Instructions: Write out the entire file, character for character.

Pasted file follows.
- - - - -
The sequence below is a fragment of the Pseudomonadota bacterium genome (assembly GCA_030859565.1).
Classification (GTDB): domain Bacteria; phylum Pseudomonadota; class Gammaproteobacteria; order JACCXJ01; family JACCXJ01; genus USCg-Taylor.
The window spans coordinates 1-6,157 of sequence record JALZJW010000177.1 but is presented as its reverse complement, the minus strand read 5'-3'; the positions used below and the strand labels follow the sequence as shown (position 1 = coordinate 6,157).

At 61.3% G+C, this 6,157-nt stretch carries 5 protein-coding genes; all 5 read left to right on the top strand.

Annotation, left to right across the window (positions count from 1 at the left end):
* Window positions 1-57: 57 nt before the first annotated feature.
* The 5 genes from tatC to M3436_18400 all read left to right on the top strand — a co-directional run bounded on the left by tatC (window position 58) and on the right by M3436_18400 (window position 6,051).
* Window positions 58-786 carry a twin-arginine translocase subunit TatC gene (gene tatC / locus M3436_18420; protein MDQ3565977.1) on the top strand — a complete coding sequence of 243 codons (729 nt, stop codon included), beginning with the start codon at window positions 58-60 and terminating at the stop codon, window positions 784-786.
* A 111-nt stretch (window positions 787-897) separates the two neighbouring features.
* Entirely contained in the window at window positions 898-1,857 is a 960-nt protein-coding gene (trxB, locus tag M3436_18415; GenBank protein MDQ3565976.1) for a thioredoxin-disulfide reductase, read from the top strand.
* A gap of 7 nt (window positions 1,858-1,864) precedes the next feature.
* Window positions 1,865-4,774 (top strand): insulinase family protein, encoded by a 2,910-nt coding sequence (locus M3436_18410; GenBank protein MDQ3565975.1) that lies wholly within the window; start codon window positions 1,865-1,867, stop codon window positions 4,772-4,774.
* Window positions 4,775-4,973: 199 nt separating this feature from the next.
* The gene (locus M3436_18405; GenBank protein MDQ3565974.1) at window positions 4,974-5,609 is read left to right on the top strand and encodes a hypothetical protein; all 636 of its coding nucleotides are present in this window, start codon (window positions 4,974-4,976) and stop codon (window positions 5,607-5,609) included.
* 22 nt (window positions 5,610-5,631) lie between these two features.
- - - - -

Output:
The sequence below is a fragment of the Pseudomonadota bacterium genome (assembly GCA_030859565.1).
Classification (GTDB): domain Bacteria; phylum Pseudomonadota; class Gammaproteobacteria; order JACCXJ01; family JACCXJ01; genus USCg-Taylor.
The window spans coordinates 1-6,157 of sequence record JALZJW010000177.1 but is presented as its reverse complement, the minus strand read 5'-3'; the positions used below and the strand labels follow the sequence as shown (position 1 = coordinate 6,157).

At 61.3% G+C, this 6,157-nt stretch carries 5 protein-coding genes; all 5 read left to right on the top strand.

Annotation, left to right across the window (positions count from 1 at the left end):
* Window positions 1-57: 57 nt before the first annotated feature.
* The 5 genes from tatC to M3436_18400 all read left to right on the top strand — a co-directional run bounded on the left by tatC (window position 58) and on the right by M3436_18400 (window position 6,051).
* Window positions 58-786 carry a twin-arginine translocase subunit TatC gene (gene tatC / locus M3436_18420; protein MDQ3565977.1) on the top strand — a complete coding sequence of 243 codons (729 nt, stop codon included), beginning with the start codon at window positions 58-60 and terminating at the stop codon, window positions 784-786.
* A 111-nt stretch (window positions 787-897) separates the two neighbouring features.
* Entirely contained in the window at window positions 898-1,857 is a 960-nt protein-coding gene (trxB, locus tag M3436_18415; GenBank protein MDQ3565976.1) for a thioredoxin-disulfide reductase, read from the top strand.
* A gap of 7 nt (window positions 1,858-1,864) precedes the next feature.
* Window positions 1,865-4,774 (top strand): insulinase family protein, encoded by a 2,910-nt coding sequence (locus M3436_18410; GenBank protein MDQ3565975.1) that lies wholly within the window; start codon window positions 1,865-1,867, stop codon window positions 4,772-4,774.
* Window positions 4,775-4,973: 199 nt separating this feature from the next.
* The gene (locus M3436_18405; GenBank protein MDQ3565974.1) at window positions 4,974-5,609 is read left to right on the top strand and encodes a hypothetical protein; all 636 of its coding nucleotides are present in this window, start codon (window positions 4,974-4,976) and stop codon (window positions 5,607-5,609) included.
* 22 nt (window positions 5,610-5,631) lie between these two features.